Being in over my head can be a good thing.  It can be a bad thing too.  If I am cramming my schedule so full and trying to do too much, if I am overwhelmed because I am busying up my schedule, taking on things to make myself feel important, etc. . . .  then I am in over my head because I have put myself there.  This is bad.

But if I am in over my head because God has called me to to trust him, and intends to bring glory to His Name through it, then it is a beautiful thing.  It means I am in over my head, beautifully in the hands of God.

We call this walking on water or trusting God.  It means standing out in the waves of the ocean trusting that God has called us right to that place and will then provide for our safety while completing His mission through us.

So to be clear: I am not talking about taking on so many things that I feel overwhelmed, or like I am drowning in water over my head.  But instead, I am talking about that one thing that places us amidst the dangerous waves, in the middle of the ocean, all while positioning us in the protective hands of God.  This position brings attention to God, not me.  It places me in His hands.

But it means I am in over my head.

So go for it, dive in over your head . . . beautifully in over your head!  Step out in trust, but only if you are stepping out because God has asked you to do so.

Get in over your head, and right in to the hands of God.

Check out this youtube video.  It is a song called “in over my head” by Jenn Johnson (Bethel).

Maundy Thursday: Jesus is a Warrior

Experience PassionOn Maundy Thursday, Jesus prays for a long time.  Luke tells us while he was sweating blood in prayer, his disciples were sleeping.  He asks God to take the cup from him, but then surrendered to the will of the Father.  John’s gospel reveals in detail the prayer of Jesus.  Not only did he pray for what was about to happen, but he prayed for the ones sleeping when he asked them to take watch.  He prayed for the one who would deny him, the ones who would flee, the ones who would remain, and the ones who were yet to come.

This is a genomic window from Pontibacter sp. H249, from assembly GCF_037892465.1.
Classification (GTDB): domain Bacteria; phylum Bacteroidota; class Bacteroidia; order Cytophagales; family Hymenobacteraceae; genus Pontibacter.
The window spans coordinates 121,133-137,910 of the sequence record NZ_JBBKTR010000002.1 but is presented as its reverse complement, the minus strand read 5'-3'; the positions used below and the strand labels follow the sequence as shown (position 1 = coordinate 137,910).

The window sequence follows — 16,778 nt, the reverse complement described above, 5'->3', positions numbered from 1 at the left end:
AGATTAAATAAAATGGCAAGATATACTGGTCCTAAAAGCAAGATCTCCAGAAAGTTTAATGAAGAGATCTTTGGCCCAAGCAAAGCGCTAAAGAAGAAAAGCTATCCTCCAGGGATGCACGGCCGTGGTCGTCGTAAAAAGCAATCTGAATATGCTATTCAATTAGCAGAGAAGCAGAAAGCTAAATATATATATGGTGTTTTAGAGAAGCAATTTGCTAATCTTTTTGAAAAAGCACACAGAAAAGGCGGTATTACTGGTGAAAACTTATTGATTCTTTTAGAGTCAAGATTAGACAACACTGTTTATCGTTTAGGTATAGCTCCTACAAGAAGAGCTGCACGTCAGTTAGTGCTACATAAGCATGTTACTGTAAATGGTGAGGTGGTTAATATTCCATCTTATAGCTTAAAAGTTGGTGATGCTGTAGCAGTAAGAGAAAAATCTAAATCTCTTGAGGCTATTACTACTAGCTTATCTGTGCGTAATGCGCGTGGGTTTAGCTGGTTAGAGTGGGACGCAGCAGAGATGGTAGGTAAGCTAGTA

The hour arrived, he was about to be arrested, beaten, tortured, and crucified, and he prayed, and he prayed, and he prayed.  He prayed for his disciples.  He prayed for me.  He prayed for you.

When he finished his prayer the guards arrived to arrest him (because of the tip they received from Judas).  John tells it like this:

4 Then Jesus, knowing all that was to happen to him, came forward and asked them, “Whom are you looking for?”5 They answered, “Jesus of Nazareth.”Jesus replied, “I am he.” Judas, who betrayed him, was standing with them. 6 When Jesus said to them, “I am he,” they stepped back and fell to the ground. 7 Again he asked them, “Whom are you looking for?” And they said, “Jesus of Nazareth.” 8 Jesus answered, “I told you that I am he. So if you are looking for me, let these men go.” 9 This was to fulfill the word that he had spoken, “I did not lose a single one of those whom you gave me.” 10 Then Simon Peter, who had a sword, drew it, struck the high priest’s slave, and cut off his right ear. The slave’s name was Malchus. 11 Jesus said to Peter, “Put your sword back into its sheath. Am I not to drink the cup that the Father has given me?”

Let’s review.  When things get intense and Jesus’ life is threatened what does he do?  Jesus prays.  What do his followers do?  They sleep. They flee. And then there is Peter, who pulls out his sword.

They all react a little different.  But Peter’s reaction seems to be the complete opposite of Jesus’.

But you see Peter and Jesus actually have something in common.  They are both warriors.  And they both use a weapon to fight their battles.  Peter is ready to go to battle for Jesus, to fight for him.  He just doesn’t understand the most powerful weapon is not a sword.  It is the weapon Jesus relied on the most, prayer.

Jesus prays because through it his heart is aligned with the the Father’s perfect will, his purpose is clear, and he is strengthened to fulfill it, to drink from the cup that the Father has give him.  He surrenders.

Peter tries to be a warrior, just the wrong kind.  Jesus is a warrior, the right kind: a prayer warrior.  He battles the enemy with the one tactic that can’t be defeated, surrendering to the will of God in prayer.

I get Peter.  I would be tempted to do the same.  To defend Jesus.  To jump in and fight.  To save the day.  To rescue the very one who came to rescue us all.  I admit I have even done this from time to time (maybe not so much with a literal sword).  I have reacted like Peter.

But just like he did for Peter, Jesus steps in.  He tells me to put away my sword and surrender to the will of the Father.  If Jesus is okay with surrendering to the Father, I guess I am pretty okay with that too.

Song: So here is a song to help you surrender to the Father in prayer.

Community Event: Pray!  Pray for your community today.  Your co-workers, your neighbors, your friends, your kids’ teachers, the person who rings you up at the grocery store or pumps your gas at Wawa.  Where ever you are when you read this take time and pray.  Make prayer your weapon of choice today.  Maybe there is something the Father wants to remind you, that he can only do when you put down your sword and pick up the the most powerful weapon.